The first time I got paid to do what I love, namely entertain, was my best job ever. I can see my first pay packet today and remember staring at it in disbelief that I was being given money to be on stage, singing and dancing all day at a UK entertainment resort. I remember hearing my first ‘5,6,7,8..’ cue to start the music and now the number in front of me was a pay check. It was fun to celebrate a show that had gone well, in the full knowledge Leichner make up would hold up my smile like industrial scaffolding during the early morning duties of the following day.
An excellent book written by a legend of the holiday camp (as they were once known post war days), helped keep my spirits high during the long hours of the job.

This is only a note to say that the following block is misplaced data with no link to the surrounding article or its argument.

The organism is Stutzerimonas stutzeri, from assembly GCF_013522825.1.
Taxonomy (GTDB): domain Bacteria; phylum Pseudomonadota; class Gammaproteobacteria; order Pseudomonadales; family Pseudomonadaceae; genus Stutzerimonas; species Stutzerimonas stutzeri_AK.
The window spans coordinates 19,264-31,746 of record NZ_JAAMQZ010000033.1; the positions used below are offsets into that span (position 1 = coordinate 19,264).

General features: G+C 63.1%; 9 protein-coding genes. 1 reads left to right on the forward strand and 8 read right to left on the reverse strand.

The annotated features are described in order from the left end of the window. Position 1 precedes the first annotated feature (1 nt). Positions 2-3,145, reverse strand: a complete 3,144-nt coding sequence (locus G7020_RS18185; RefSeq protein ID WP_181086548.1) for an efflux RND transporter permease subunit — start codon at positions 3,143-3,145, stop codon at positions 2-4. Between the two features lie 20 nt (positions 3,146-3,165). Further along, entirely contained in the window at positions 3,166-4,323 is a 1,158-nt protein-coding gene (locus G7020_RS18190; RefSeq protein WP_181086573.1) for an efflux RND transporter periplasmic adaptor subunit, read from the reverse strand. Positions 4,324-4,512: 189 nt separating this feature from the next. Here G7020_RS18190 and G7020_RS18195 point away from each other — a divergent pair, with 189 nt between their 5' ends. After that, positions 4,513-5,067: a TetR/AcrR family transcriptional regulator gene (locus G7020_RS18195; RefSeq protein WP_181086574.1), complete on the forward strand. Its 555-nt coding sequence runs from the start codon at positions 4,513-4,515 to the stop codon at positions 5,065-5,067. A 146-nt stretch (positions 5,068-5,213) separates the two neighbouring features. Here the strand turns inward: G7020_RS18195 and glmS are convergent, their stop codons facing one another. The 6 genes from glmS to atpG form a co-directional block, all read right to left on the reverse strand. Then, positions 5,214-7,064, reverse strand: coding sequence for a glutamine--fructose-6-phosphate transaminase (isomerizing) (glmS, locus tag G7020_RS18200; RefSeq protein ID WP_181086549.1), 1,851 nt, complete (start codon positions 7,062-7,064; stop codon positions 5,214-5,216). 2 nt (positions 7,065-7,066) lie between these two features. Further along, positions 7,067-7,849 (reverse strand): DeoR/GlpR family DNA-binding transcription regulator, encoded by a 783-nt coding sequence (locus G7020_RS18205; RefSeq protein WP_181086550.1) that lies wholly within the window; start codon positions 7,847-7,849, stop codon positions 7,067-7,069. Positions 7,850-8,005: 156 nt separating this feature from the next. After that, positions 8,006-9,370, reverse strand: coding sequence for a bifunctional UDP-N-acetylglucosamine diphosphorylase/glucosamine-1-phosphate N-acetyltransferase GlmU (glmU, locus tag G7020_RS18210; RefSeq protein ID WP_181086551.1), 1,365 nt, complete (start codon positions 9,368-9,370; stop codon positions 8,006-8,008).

A long Summer season at a holiday park is a golden opportunity for acts to polish and hone their skills and the hard work definitely pays off in the end. The slow progress Jim Kennedy made through the ranks is strong encouragement for anyone wishing to follow his footsteps and he offers many pieces of advice in his book.
Kennedy, has worked as an agent, singer and impressario. He suggests his favourite role is that of mentor. Brian Conley, Shane Richie (who writes the foreword), Jimmy Cricket, Bradley Walsh and Gemma Craven are all graduates of Kennedy’s academy. His book documents how he has experienced more ups and downs than a funfair ride on the Blackpool coast that was his long time professional home and lays bare the less glamorous side of performing.
If you’re looking to break into light entertainment this book gives a good background to the industry. Each chapter is so well written you almost take the stage with Kennedy as he takes his final bow at The Princes Theatre, Blackpool. As the title of the book says, ‘One good turn deserves an encore!’
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